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South Sudan to use oil money on agriculture- official

Nov 30, 2006 (JOHANNESBURG) — Southern Sudan would channel its oil revenue into agriculture and infrastructure development, a top priority it faces after emerging from prolonged civil war, Sudanese officials said here on Thursday.

"We have to use our oil money to oil our agriculture," said Barnaba Benjamin, the minister of regional cooperation in the government of Southern Sudan, which is rich in oil.

Benjamin said oil industry in Sudan was mainly participated by Asian countries including China, Malaysia and India.

Benjamin made the remarks on behalf of the President of Southern Sudan Salva Kiir Mayardit, who is also the first vice president of the Republic of Sudan.

Kiir was visiting South Africa to discuss post-war construction of Southern Sudan but had to cut it short due to renewed clashes in the region, according to the SAPA news agency.

Benjamin said Sudan would focus on developing rural areas to avoid the overcrowding caused by rapid urbanization in other parts of Africa.

While the region was plagued by wars and underdevelopment, Benjamin said it had "enormous resources" and agricultural potential.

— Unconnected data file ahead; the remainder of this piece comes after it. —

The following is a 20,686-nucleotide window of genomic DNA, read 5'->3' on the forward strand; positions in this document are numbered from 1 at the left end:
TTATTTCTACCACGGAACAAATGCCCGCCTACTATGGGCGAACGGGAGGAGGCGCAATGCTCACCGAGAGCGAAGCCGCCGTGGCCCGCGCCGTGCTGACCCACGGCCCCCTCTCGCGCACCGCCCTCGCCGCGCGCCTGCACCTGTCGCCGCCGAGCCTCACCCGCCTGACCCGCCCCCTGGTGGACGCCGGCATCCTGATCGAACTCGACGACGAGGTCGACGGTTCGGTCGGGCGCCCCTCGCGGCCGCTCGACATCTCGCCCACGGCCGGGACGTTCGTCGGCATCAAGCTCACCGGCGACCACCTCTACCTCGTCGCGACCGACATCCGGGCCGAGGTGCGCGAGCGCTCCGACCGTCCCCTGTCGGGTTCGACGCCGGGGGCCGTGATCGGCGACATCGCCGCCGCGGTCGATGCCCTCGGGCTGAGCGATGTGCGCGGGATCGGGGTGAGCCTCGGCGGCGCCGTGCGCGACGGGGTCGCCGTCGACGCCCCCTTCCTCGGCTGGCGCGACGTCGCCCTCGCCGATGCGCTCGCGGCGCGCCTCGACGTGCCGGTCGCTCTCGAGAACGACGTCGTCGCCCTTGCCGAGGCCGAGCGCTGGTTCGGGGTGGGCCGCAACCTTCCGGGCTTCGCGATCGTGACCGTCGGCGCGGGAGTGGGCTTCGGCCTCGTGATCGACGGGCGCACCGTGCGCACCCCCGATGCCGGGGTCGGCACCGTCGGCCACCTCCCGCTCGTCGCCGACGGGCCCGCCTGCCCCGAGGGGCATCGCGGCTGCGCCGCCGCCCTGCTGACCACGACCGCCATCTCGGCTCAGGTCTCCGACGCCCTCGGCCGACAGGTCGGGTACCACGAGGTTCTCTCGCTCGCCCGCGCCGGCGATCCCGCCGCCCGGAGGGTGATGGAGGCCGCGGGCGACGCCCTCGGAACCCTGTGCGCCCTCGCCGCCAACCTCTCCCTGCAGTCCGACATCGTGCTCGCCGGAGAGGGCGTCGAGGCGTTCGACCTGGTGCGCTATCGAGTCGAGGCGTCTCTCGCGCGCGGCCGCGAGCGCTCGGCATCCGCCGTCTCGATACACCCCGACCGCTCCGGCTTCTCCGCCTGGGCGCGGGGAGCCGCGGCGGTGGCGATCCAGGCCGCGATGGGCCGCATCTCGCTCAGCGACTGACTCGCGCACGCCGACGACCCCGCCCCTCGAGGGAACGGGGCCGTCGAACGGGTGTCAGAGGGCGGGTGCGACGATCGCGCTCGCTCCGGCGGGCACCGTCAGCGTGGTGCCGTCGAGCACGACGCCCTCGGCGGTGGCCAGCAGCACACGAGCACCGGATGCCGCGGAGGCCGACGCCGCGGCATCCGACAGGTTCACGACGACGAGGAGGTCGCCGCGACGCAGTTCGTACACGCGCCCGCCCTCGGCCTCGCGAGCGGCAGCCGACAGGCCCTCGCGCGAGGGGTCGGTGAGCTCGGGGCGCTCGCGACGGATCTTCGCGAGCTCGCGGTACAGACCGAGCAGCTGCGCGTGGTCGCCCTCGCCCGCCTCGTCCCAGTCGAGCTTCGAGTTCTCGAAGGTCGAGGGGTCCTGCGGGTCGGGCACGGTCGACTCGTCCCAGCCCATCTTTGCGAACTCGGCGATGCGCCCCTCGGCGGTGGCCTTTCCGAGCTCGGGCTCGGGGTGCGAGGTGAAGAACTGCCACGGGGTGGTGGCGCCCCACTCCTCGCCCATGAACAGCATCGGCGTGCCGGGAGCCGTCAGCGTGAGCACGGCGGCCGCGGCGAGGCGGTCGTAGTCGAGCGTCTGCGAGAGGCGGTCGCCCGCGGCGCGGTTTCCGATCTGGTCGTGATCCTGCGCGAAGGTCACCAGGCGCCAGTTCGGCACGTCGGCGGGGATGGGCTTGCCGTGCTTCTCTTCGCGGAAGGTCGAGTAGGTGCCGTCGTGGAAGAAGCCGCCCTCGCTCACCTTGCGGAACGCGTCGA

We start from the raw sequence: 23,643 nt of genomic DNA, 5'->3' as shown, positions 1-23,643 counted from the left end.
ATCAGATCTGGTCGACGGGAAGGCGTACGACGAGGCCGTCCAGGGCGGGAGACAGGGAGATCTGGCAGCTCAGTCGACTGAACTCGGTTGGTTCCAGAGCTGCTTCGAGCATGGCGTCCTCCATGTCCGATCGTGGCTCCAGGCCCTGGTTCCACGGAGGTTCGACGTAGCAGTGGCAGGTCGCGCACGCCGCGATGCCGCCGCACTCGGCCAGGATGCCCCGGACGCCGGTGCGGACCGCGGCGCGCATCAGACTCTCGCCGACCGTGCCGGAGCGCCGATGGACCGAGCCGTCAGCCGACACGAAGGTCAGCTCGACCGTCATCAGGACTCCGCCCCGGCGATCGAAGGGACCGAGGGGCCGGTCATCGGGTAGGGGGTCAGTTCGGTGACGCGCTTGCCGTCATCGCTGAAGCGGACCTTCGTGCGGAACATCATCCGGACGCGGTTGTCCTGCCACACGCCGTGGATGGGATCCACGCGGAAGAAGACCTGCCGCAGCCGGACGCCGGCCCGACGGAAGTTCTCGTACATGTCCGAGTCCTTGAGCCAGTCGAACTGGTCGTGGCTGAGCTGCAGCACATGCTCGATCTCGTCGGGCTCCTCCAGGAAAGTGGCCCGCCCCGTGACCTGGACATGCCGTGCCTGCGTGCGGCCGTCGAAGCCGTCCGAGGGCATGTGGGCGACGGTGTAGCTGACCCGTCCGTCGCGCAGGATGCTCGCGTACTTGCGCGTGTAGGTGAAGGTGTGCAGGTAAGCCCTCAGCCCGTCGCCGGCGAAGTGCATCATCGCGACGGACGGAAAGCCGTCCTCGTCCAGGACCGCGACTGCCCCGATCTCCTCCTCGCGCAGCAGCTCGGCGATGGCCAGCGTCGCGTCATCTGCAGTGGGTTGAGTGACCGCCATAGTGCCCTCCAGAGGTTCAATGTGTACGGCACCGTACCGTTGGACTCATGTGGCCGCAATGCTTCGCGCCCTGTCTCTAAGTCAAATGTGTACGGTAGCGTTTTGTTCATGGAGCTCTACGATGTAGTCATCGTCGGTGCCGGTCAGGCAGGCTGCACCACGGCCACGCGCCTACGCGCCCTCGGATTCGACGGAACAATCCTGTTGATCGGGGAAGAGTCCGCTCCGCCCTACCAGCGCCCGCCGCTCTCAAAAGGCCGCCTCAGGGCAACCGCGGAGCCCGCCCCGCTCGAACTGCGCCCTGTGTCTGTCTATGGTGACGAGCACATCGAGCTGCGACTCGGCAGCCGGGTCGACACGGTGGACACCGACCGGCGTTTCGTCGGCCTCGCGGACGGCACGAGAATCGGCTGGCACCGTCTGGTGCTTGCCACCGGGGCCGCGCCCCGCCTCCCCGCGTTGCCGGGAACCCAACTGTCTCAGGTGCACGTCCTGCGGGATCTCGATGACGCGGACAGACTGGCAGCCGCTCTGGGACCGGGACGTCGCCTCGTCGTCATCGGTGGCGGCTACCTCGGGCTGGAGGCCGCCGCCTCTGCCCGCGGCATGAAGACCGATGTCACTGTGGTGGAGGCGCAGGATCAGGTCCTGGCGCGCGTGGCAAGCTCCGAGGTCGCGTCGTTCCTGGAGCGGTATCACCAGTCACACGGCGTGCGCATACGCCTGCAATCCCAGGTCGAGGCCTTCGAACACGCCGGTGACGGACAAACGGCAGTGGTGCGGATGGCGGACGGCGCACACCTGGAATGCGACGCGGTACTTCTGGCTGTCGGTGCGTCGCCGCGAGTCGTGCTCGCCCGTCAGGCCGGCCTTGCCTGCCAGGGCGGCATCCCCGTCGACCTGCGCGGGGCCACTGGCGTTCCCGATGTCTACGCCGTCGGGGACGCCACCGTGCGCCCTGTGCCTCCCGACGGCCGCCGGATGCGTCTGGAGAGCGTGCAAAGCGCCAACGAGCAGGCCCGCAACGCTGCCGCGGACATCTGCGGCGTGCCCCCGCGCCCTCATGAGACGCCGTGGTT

"We must make sure that the person in the rural area is engaged in the development of our country," he said.

The Sudanese government and the Sudan People’s Liberation Movement (SPLM) in the south signed the power-sharing Comprehensive Peace Agreement (CPA) in January last year, putting an end to the 21-year civil war in south Sudan. Kiir, chairman of the SPLM, became the first vice president of Sudan seven months later.

The agreement allowed a referendum to be carried out in the south in 2011 to decide whether to keep the unity of the country or announce an independence of the region.

Benjamin said the CPA now needed to be implemented because it did not merely mean a cessation of hostilities, but had to provide infrastructure, food security, water and education.

He also pleaded for South African investment in Sudan, saying the country’s investment laws were "very liberal".

(Xinhua)